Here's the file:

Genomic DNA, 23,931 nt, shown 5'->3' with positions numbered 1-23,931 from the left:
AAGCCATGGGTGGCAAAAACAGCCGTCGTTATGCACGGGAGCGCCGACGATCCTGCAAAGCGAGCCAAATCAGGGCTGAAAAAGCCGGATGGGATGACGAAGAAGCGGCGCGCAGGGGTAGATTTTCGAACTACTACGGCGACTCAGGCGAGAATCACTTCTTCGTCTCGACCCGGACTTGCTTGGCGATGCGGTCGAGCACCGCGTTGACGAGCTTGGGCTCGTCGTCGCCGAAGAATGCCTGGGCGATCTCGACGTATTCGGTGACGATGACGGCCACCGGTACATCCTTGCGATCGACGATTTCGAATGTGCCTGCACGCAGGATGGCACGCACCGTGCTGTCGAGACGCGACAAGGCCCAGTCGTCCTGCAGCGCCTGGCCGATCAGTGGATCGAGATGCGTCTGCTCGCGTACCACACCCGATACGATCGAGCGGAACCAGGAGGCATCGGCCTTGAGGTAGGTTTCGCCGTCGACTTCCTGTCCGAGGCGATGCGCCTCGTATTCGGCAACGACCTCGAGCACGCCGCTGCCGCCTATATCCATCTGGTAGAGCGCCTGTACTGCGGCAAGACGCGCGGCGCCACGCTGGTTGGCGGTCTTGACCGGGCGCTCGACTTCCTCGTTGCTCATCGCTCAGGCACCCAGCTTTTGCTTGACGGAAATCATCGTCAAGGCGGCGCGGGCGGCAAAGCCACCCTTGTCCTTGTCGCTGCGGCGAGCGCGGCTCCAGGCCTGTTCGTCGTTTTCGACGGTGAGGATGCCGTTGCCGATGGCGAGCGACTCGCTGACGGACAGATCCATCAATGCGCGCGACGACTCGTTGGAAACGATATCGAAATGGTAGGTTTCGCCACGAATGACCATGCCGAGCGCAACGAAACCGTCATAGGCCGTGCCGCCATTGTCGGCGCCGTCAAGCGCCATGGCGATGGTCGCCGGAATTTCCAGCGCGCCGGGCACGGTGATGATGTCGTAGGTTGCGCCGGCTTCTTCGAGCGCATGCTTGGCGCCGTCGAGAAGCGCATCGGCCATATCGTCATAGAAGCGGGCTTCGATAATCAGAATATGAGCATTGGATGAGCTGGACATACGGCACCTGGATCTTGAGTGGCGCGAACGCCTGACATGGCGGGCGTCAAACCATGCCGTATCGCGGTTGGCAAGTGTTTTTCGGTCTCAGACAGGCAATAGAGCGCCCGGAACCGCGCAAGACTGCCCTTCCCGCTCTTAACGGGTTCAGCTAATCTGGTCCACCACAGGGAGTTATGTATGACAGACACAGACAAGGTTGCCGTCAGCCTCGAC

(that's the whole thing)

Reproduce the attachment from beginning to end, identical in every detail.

Genomic DNA, 23,931 nt, shown 5'->3' with positions numbered 1-23,931 from the left:
AAGCCATGGGTGGCAAAAACAGCCGTCGTTATGCACGGGAGCGCCGACGATCCTGCAAAGCGAGCCAAATCAGGGCTGAAAAAGCCGGATGGGATGACGAAGAAGCGGCGCGCAGGGGTAGATTTTCGAACTACTACGGCGACTCAGGCGAGAATCACTTCTTCGTCTCGACCCGGACTTGCTTGGCGATGCGGTCGAGCACCGCGTTGACGAGCTTGGGCTCGTCGTCGCCGAAGAATGCCTGGGCGATCTCGACGTATTCGGTGACGATGACGGCCACCGGTACATCCTTGCGATCGACGATTTCGAATGTGCCTGCACGCAGGATGGCACGCACCGTGCTGTCGAGACGCGACAAGGCCCAGTCGTCCTGCAGCGCCTGGCCGATCAGTGGATCGAGATGCGTCTGCTCGCGTACCACACCCGATACGATCGAGCGGAACCAGGAGGCATCGGCCTTGAGGTAGGTTTCGCCGTCGACTTCCTGTCCGAGGCGATGCGCCTCGTATTCGGCAACGACCTCGAGCACGCCGCTGCCGCCTATATCCATCTGGTAGAGCGCCTGTACTGCGGCAAGACGCGCGGCGCCACGCTGGTTGGCGGTCTTGACCGGGCGCTCGACTTCCTCGTTGCTCATCGCTCAGGCACCCAGCTTTTGCTTGACGGAAATCATCGTCAAGGCGGCGCGGGCGGCAAAGCCACCCTTGTCCTTGTCGCTGCGGCGAGCGCGGCTCCAGGCCTGTTCGTCGTTTTCGACGGTGAGGATGCCGTTGCCGATGGCGAGCGACTCGCTGACGGACAGATCCATCAATGCGCGCGACGACTCGTTGGAAACGATATCGAAATGGTAGGTTTCGCCACGAATGACCATGCCGAGCGCAACGAAACCGTCATAGGCCGTGCCGCCATTGTCGGCGCCGTCAAGCGCCATGGCGATGGTCGCCGGAATTTCCAGCGCGCCGGGCACGGTGATGATGTCGTAGGTTGCGCCGGCTTCTTCGAGCGCATGCTTGGCGCCGTCGAGAAGCGCATCGGCCATATCGTCATAGAAGCGGGCTTCGATAATCAGAATATGAGCATTGGATGAGCTGGACATACGGCACCTGGATCTTGAGTGGCGCGAACGCCTGACATGGCGGGCGTCAAACCATGCCGTATCGCGGTTGGCAAGTGTTTTTCGGTCTCAGACAGGCAATAGAGCGCCCGGAACCGCGCAAGACTGCCCTTCCCGCTCTTAACGGGTTCAGCTAATCTGGTCCACCACAGGGAGTTATGTATGACAGACACAGACAAGGTTGCCGTCAGCCTCGAC